the problem with the characters

 

Since the end of September, I’ve been focused on re-imagining (because it feels more like that than just illustrating) “Howl’s Moving Castle”, a book written by the late, but brilliant, Diana Wynne Jones. Most people have not read the book, but they know about the Studio Gibli animated version. It’s supposed to be my personal challenge, as much as a university project. And boy, is it challenging…

One of my biggest issues (apart from the ever present, ever crippling self doubt) was the style of the illustrations, especially when it comes to the design of the characters. Initially, my mind was filled with the images of Jim Kay version of “Howl’s Moving Castle”. What I really wished for, was that the world would contain an edition of “Howl…” treated in the same manner that Jim Kay’s “Harry Potter” is. I was pretty obsessed with that.

As a result, I thought that a semi-realistic approach was the first step to obtaining that result. The problem? I am nowhere near a Jim Kay level. My characters were stiff and did not seem to belong to the world imagined by D.W. Jones. So I panicked. I tried to avoid the characters as much as possible. The semi-realistic portraits, based on people I had met at work, lacked the technique and depth I was looking for. Calcifer’s description was so detailed, it was only one way I could picture him, and even that did not seem to go with the self-imposed style that kept failing me.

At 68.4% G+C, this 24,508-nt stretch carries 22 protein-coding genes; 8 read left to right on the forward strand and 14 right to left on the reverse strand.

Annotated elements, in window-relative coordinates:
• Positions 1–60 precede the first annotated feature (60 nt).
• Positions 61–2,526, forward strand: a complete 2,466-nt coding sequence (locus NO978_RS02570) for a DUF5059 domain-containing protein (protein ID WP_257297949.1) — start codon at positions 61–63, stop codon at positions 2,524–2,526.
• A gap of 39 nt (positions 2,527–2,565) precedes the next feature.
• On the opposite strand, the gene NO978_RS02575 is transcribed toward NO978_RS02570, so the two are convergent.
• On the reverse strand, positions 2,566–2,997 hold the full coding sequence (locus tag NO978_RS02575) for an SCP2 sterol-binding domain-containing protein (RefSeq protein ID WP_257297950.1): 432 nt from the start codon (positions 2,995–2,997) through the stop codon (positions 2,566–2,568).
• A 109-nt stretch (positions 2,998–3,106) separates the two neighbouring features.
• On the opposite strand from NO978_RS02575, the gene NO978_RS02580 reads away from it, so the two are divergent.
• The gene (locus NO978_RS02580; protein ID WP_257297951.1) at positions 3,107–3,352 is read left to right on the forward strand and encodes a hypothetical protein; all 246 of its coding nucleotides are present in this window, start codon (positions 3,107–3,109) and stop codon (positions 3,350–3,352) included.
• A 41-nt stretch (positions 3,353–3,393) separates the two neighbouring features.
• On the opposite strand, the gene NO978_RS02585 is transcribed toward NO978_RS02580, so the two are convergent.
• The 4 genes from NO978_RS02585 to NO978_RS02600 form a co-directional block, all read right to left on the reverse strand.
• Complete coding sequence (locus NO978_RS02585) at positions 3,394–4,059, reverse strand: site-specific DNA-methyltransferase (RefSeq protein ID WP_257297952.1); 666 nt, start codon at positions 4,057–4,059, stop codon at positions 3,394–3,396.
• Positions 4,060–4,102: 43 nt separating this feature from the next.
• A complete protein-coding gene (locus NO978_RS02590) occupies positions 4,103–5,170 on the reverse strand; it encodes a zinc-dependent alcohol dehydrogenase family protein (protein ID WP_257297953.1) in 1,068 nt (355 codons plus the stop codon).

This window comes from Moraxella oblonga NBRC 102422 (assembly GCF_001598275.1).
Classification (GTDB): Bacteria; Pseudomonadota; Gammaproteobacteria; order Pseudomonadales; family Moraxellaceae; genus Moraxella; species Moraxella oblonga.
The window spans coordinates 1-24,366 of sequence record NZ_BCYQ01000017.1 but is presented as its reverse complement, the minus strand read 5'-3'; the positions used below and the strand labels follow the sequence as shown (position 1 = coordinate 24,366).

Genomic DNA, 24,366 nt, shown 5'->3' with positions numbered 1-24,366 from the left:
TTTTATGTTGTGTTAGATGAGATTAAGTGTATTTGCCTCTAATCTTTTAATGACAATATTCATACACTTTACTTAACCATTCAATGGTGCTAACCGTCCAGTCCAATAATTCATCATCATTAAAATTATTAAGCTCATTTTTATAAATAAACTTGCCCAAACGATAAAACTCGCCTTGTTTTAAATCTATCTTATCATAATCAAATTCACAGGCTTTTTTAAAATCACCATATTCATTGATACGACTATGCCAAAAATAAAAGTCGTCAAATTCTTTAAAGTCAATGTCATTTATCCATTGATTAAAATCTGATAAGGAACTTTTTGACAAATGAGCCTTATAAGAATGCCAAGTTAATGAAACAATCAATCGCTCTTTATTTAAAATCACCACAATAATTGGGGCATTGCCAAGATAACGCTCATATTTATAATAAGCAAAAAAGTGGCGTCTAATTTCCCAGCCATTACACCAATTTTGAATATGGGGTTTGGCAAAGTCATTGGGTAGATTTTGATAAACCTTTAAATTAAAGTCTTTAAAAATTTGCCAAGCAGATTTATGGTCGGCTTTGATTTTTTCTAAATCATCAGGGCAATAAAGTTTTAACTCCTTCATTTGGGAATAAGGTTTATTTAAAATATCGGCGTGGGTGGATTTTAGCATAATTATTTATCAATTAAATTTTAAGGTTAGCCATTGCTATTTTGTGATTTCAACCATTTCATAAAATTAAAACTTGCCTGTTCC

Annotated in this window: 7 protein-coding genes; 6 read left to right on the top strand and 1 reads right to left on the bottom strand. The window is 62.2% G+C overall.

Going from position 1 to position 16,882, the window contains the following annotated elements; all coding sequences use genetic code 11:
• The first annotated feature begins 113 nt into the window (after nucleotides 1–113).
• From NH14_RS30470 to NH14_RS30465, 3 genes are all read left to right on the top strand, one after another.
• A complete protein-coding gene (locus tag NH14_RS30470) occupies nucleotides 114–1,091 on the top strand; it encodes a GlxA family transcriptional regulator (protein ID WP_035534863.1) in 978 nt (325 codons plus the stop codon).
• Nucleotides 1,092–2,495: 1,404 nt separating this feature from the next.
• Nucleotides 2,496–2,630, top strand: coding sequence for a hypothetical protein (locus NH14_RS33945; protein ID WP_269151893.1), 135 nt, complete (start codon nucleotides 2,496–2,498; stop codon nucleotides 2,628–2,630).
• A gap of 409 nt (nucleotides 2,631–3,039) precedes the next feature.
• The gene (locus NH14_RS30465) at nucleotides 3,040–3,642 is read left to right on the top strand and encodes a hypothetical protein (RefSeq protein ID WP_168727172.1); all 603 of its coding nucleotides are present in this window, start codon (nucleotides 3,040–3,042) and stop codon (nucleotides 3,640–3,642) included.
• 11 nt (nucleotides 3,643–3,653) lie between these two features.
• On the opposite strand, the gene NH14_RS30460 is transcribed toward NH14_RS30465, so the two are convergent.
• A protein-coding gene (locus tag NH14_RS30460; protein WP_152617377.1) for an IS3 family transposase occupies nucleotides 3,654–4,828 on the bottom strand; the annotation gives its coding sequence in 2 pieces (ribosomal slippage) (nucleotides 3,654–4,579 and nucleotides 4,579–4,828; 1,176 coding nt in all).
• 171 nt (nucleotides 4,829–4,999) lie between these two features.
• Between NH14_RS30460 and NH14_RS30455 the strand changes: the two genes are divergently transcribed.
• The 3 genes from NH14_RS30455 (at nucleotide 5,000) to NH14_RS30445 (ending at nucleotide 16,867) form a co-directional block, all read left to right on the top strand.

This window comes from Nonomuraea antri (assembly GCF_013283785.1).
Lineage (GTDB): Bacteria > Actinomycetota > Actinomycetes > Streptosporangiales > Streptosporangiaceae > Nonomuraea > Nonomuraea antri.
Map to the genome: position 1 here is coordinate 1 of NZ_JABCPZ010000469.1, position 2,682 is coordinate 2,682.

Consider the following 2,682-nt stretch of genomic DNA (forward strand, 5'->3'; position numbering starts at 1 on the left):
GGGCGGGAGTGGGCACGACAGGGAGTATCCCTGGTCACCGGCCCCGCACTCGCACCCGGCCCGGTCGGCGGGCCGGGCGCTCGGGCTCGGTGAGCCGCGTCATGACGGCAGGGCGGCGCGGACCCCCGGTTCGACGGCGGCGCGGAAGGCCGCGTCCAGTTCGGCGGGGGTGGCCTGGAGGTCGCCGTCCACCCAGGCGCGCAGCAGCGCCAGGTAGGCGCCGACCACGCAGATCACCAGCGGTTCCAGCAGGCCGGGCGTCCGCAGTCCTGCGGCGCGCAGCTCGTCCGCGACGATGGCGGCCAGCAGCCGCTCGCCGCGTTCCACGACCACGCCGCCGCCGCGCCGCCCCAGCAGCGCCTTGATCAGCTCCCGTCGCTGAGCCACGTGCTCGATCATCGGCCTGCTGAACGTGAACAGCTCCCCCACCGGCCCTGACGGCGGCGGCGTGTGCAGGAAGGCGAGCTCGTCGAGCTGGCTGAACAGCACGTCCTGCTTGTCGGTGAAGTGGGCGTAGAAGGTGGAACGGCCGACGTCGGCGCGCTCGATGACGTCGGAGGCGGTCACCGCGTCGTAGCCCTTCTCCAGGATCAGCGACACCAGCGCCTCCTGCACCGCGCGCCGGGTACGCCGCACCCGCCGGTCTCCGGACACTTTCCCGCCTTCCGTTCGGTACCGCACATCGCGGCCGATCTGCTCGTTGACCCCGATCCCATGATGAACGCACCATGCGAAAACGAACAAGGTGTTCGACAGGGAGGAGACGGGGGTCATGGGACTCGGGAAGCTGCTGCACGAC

In the end, I had a moment of luck. I was watching a really captivating film called “Arrival”, when I had an Eureka! sort of moment. In the film, there was a scene where the characters were set against a background of light, making the human body seem elongated and thin – in a way it seemed quite magical. It also reminded me of my usual, go-to style, which in no way can be called semi-realistic.

So I did a few character sketches, trying to get the shapes right, all the while inching back towards my normal style. And it felt easier. More importantly, it had the right personality and it looked as though those characters could belong in a universe of magic.

A very long post later…

This is what I learned: beware of the inspiration you find in other artists. Admiring is alright, as long as it doesn’t change your goal into an imitation game.

  • the images above are taken from my sketchbook and are fairly different from the final images which can be found on myย Instagram
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